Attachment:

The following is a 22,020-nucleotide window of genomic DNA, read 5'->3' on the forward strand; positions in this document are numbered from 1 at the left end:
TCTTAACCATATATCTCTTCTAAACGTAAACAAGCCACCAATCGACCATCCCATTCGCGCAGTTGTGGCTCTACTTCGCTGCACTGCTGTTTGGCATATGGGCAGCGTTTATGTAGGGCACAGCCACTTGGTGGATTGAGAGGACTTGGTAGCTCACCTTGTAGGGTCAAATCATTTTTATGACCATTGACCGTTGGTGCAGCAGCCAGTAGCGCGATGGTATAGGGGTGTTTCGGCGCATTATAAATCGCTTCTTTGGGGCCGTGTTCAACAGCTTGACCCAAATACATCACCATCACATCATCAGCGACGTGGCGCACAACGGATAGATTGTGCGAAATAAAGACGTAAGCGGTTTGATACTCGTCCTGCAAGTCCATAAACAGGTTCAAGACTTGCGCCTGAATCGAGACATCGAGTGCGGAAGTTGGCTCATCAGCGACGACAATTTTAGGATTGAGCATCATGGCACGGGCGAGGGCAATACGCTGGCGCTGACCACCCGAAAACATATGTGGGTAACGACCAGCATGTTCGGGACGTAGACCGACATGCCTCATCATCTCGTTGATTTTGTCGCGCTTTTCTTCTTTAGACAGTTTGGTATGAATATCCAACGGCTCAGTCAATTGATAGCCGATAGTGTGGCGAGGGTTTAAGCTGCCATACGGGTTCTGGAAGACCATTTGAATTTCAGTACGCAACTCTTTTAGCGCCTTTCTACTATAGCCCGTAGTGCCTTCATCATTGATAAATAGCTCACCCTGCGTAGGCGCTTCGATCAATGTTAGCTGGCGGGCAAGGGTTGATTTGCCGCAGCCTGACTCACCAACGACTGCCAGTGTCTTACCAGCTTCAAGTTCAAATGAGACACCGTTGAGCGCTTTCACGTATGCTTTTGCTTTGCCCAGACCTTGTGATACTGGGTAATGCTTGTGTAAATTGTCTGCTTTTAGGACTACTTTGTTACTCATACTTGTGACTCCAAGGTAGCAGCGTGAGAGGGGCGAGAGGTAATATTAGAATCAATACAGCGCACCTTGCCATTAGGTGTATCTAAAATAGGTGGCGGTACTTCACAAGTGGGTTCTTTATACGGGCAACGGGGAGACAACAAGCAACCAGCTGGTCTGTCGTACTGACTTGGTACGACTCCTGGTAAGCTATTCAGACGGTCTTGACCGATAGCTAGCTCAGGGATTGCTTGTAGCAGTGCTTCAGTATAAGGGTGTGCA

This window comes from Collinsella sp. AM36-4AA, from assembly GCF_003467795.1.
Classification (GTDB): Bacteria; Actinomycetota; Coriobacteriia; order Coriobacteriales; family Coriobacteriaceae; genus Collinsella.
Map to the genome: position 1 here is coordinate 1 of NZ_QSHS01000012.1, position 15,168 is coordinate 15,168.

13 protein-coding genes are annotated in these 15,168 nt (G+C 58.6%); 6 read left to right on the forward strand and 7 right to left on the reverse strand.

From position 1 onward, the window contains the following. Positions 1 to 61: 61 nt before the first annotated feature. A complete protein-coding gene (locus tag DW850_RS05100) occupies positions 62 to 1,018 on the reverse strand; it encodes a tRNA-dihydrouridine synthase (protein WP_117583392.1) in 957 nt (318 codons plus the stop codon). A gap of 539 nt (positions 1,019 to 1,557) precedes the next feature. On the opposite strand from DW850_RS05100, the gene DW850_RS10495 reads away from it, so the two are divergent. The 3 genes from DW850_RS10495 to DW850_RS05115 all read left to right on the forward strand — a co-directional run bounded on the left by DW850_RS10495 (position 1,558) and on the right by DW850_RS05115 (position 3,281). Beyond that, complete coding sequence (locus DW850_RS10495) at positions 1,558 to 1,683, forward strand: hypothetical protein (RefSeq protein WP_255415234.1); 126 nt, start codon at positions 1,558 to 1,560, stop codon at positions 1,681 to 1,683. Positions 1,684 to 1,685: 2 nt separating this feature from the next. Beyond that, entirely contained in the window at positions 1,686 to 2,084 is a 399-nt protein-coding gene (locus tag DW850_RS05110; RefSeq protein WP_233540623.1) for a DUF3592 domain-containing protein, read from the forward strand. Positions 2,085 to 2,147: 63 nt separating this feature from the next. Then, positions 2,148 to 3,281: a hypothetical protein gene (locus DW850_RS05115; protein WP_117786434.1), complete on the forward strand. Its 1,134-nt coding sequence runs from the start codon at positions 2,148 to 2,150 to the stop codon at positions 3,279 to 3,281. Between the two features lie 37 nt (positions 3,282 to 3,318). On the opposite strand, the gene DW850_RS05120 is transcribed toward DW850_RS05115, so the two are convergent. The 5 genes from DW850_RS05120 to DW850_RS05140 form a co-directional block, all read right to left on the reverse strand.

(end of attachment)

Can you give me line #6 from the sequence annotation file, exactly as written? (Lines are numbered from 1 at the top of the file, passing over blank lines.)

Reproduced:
13 protein-coding genes are annotated in these 15,168 nt (G+C 58.6%); 6 read left to right on the forward strand and 7 right to left on the reverse strand.